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Here's commenter AAC:
"['Friend Zone'] is a terrible way to start out this article, since it's a PERFECT way to describe the way that many women make (and self-report!) instantaneous, gut-level decisions about whether they would have sex with a particular person and — this is the key part — never change their mind about it. Most men I know don't do that, and don't relate to it at all."
But "Friend Zone" can't be a description of an instantaneous reaction, because most colloquial use of "Friend Zone" implies a relationship, over time, taking a different course than one party expected, and if friendship is determined immediately, the assumption of something else wouldn't exist. Entire pickup-artist manuals are written about how to avoid going into the Friend Zone, after you meet someone.
Moreover, who are these women "self-reporting" every one of their sexual decisions? I would go so far as to say that not one of my female friends determines who they will sleep with based on thirty seconds of interaction. Yes, sexual attraction can be instantaneous, but it can also grow over time. The last two people I've had sex with for an extended period of time, I'd known platonically for at least three years (!) before boning them. This could just be a weird thing that I do, but relationships do change. I'm much more likely to sleep with someone if they're sincerely hilarious and not also completely awful. But finding out if someone is sincerely hilarious (and not completely awful) necessitates spending some time together first, often in the relationship format commonly known as "friendship."
But the existence of the term does show some difference in the way men and women react to sexual defeat. The reason "Friend Zone" is not synonymous with friendship is because it suggests failure. It's as if the Friend Zone is the consolation prize when romance doesn't happen. Here's what commenter oklund had to say on that topic:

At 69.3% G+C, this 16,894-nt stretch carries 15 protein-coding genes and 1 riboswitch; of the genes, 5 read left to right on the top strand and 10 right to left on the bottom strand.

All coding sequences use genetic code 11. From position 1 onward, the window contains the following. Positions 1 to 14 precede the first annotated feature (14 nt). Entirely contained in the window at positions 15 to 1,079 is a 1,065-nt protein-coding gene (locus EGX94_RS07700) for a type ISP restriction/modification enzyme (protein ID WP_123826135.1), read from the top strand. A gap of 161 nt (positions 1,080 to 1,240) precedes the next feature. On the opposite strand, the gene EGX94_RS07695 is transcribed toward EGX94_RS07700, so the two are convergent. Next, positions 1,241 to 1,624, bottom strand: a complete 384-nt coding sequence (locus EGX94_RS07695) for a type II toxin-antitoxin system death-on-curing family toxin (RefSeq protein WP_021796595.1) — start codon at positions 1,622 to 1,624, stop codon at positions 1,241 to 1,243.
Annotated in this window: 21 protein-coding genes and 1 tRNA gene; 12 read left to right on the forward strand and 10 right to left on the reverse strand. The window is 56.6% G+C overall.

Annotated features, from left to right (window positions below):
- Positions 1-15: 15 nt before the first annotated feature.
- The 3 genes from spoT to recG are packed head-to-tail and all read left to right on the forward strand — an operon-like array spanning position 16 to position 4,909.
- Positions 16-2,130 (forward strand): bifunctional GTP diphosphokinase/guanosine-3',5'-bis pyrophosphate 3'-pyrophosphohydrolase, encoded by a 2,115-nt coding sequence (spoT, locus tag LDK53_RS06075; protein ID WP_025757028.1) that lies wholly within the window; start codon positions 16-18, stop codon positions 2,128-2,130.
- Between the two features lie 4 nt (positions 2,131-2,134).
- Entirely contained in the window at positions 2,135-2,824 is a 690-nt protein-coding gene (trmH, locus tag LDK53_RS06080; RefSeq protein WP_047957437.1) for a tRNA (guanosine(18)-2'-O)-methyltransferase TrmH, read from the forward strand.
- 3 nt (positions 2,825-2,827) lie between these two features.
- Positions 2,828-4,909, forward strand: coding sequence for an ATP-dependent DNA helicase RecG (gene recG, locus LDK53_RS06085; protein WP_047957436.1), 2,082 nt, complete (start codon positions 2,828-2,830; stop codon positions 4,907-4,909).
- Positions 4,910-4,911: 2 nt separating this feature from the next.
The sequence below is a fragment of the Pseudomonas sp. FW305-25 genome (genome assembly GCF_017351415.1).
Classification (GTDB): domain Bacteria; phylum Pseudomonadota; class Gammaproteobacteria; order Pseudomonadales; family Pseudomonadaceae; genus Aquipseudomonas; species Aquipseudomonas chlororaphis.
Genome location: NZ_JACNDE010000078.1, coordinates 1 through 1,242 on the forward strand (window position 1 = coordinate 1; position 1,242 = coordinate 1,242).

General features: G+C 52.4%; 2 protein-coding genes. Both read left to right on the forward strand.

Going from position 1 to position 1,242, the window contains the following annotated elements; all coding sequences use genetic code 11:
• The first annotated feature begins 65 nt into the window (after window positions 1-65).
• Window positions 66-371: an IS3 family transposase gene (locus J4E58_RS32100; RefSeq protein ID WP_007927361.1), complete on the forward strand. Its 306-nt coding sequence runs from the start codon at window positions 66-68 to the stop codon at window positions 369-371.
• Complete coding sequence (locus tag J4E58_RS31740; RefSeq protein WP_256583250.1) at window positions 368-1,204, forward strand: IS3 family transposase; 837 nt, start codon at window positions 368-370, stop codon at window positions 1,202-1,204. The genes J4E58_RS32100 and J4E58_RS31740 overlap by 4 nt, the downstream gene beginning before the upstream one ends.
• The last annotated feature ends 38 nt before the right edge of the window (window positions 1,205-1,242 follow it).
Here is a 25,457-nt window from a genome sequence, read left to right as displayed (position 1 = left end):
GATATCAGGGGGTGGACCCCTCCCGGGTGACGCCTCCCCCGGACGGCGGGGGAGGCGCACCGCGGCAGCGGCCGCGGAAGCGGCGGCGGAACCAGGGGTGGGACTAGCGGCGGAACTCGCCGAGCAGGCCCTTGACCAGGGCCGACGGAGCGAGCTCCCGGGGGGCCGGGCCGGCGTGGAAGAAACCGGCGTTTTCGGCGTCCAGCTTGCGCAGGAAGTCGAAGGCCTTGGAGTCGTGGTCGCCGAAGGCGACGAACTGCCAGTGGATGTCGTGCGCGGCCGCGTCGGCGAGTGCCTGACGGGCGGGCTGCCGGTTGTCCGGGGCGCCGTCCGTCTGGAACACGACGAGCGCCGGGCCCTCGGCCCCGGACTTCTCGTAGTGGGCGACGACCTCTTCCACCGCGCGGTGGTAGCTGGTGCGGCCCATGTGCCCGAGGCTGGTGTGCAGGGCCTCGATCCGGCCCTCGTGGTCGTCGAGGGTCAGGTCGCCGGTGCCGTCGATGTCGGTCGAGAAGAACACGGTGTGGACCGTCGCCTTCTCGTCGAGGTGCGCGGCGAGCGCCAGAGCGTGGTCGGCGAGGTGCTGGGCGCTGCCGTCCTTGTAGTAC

"I honestly, truly, have not observed a difference in the way two genders feel attraction; at least, not more than there is difference between any two people of either gender. I *have* observed a vast difference in inner monologue pending success/failure, leading to very different reaction patterns."
Maybe it's because our society still, for the most part, views men as the "pursuers" and women as the "pursued," but when a relationship doesn't turn sexual, men often need a defense strategy. "Friend Zone" is inherently defensive, because it places responsibility on the second party. But no one has sex with everyone they want to have sex with, and expecting otherwise (and complaining when it doesn't happen) is pointless and immature.
In the end, my problem is with what the term says about your power dynamic with the person you're applying it to. There is no ratio governing relationship input and sexual output, and platonic friendship is not a worldly evil designed to give you blue balls. And yeah, everyone — male and female — occasionally tries to parlay kindness and witty jokes into something sexual. That's how dating works, right? But when it doesn't work out, it's not because women have lured you into some crafty vortex of sexlessness, thwarting what could've been a beautiful relationship, or at least a brief, vigorous fucking.